Thursday, October 1, 2009

I am so tired of reading about the death of print media

One of the things I was looking forward to most about retirement was spending a few hours each morning drinking my cup of tea and reading the morning paper. I’m a news junkie and I love having a newspaper which I can hold in my hand. An iPhone or a laptop just doesn’t do it or me. I guess that makes me a sixty something dinosaur.

I have read some thoughtful analyses of the impending demise of the newspaper industry. But Daniel Lyons September 27 Newsweek article, "Don't Bail Out Newspapers--Let Them Die and Get Out of the Way" was different—an almost gleeful anticipation of the death of the newspaper industry. From Lyons article:

I recently canceled my two morning papers—The New York Times and The Wall Street Journal—because I got tired of carrying them from the front porch to the recycling bin, sometimes without even looking at them. Fact is, I only care about a tiny percentage of what those papers publish, and I can read them on my computer or my iPhone. And I can rely on blogs and Twitter to steer me to articles worth reading.

Read the complete article

Lyons is missing a whole lot. Newspapers matter not just because a lot of us seniors like getting information that way. Just one example: having strong local newspapers is a powerful means of exposing political corruption on the local level. Internet sites tend not to have a local focus—they want as many hits as possible regardless of geographic location.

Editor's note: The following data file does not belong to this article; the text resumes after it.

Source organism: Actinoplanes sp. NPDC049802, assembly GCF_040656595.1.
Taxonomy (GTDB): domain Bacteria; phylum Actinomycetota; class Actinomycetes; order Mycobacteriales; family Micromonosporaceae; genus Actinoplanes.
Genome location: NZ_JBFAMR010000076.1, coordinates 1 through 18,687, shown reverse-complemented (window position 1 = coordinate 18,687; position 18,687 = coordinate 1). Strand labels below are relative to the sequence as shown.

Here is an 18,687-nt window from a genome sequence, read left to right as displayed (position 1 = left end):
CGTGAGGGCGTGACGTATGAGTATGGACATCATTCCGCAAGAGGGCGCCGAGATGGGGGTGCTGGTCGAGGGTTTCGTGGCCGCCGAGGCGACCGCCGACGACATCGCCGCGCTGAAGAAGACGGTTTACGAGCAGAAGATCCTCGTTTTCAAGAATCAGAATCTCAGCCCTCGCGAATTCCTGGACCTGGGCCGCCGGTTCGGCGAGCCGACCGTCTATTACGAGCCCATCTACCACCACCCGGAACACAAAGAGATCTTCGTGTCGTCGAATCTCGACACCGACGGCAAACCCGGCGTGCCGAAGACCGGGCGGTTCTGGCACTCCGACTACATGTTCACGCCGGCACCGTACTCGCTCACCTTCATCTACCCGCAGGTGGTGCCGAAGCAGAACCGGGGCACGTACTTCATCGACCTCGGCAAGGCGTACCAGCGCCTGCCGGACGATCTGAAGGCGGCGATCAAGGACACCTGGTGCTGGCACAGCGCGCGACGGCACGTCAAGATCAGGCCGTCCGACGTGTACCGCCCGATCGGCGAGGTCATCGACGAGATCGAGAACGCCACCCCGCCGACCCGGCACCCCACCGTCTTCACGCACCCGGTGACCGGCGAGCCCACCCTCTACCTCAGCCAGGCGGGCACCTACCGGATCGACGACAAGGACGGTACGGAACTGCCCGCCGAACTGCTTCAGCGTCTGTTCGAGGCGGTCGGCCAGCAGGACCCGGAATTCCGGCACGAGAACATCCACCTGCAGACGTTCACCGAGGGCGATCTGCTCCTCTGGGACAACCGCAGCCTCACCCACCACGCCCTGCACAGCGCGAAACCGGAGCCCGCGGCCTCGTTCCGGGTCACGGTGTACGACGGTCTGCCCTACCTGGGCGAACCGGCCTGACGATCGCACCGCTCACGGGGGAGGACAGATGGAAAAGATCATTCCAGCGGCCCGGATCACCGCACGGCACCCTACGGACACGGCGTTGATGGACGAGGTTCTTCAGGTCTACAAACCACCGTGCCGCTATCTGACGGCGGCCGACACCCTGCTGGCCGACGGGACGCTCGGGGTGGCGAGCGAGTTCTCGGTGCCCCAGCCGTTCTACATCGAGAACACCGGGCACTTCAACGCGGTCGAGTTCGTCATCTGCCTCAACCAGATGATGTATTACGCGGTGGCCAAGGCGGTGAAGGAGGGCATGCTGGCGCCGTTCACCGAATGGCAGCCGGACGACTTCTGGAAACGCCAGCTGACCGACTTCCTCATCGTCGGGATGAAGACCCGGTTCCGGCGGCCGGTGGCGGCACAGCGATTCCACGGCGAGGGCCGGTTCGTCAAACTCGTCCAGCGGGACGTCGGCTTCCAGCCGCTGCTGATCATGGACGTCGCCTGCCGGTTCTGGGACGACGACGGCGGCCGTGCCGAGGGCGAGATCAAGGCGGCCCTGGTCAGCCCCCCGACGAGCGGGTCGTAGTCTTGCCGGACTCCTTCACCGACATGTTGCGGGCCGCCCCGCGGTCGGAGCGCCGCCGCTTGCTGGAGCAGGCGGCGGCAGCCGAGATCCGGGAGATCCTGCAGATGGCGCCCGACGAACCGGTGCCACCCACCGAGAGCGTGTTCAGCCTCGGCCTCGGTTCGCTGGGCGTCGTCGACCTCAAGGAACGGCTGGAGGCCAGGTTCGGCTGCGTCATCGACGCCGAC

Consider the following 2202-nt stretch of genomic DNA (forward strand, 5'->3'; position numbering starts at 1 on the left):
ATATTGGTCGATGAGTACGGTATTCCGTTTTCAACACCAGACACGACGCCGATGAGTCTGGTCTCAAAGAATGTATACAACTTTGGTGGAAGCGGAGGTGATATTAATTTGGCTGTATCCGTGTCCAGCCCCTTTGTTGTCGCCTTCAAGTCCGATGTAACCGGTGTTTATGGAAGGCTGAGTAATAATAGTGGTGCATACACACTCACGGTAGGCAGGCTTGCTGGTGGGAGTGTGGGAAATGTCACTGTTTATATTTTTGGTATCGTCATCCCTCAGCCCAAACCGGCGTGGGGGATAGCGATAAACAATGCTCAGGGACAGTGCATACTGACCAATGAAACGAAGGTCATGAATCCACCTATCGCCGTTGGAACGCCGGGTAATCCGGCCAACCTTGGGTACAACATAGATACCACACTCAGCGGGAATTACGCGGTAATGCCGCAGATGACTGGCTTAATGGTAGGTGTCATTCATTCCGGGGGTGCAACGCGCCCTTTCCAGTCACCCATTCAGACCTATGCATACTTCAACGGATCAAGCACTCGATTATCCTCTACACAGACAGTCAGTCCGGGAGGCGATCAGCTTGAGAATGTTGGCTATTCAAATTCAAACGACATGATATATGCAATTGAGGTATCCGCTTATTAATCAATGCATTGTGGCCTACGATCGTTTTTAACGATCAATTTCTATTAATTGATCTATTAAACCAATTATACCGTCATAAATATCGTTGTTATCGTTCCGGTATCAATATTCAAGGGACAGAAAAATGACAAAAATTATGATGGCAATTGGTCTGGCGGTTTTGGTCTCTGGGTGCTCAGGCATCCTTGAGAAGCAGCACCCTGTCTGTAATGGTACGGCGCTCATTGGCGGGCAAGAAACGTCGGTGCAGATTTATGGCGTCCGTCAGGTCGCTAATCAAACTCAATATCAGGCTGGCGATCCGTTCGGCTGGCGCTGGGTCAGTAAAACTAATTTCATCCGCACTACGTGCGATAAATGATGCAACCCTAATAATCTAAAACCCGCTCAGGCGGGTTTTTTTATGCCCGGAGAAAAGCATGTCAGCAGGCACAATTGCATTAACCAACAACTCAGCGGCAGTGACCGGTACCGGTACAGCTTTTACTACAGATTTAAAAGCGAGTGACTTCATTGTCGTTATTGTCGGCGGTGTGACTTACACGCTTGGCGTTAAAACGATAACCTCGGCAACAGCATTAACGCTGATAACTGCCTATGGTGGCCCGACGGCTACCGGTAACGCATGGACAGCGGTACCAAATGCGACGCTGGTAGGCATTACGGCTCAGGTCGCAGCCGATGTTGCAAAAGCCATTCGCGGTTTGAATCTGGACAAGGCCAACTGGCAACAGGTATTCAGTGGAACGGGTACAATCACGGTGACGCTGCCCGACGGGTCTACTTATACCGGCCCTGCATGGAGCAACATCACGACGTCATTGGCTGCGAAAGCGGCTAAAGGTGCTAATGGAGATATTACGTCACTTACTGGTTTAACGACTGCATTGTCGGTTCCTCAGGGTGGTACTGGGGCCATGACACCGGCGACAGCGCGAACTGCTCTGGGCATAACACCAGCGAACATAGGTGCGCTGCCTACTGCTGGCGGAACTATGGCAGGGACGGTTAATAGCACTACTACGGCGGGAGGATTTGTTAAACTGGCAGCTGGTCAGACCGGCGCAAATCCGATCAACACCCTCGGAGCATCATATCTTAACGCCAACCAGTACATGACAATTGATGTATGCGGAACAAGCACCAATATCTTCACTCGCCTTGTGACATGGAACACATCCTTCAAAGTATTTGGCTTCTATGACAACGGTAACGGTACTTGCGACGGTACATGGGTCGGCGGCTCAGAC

So what do you think? Will our papers disappear as Lyons predicts? How many of us care?


  1. Karen,
    Did theater die with a cinema invention as predicted? Have you seen the parking lots near any movie establishment on Friday nights? They are full, even though most of us own a TV set and even a DVD player. Old fashion radio is still around, and I can’t think of better companion for the long commute than NPR.
    My answer for your question: yes, boring, unprofessional papers will disappear and why would we care to save them?

  2. Marina,
    You make some very good points about how our fears about demise of movie theaters, radio have proven to be unfounded.

    I have my fingers crossed re. the future of the Phila Inquirer. It may not be one the best newspapers around but it’s my local paper and I sure hope it doesn’t disappear.

  3. Karen,

    I did see that article about the demise of print media and, must admit, I was somewhat disheartened at the thought that the comforting newspaper might somehow disappear.

    Not that I get to do it often (for I get most of my news and information from the internet), I love to leisurely sift through the New York Times on a Sunday.

    I work at a law firm, and lawyers have a tendency to accumulate paper (literally, tons of it). But even law firms are changing their paper-wasting ways nowadays. Most of our library and publication resources are electronic, and there are even some areas of law at our firm that are paperless.

    I tend to believe, like Marina, that the trusty print media will not totally disappear, and probably the more popular newspapers will remain available.


  4. Hi Tammy, it’s great to hear from you! This is Tammy G, isn't it? You’re right—the world is trending paperless. Our bank and credit card companies are constantly trying to get us to agree to on line banking and billing.

    I guess going paperless makes ecological sense, but I can’t imagine life without my Sunday NYT and that means the print edition. It’s why Sunday morning has always been my favorite time of the week!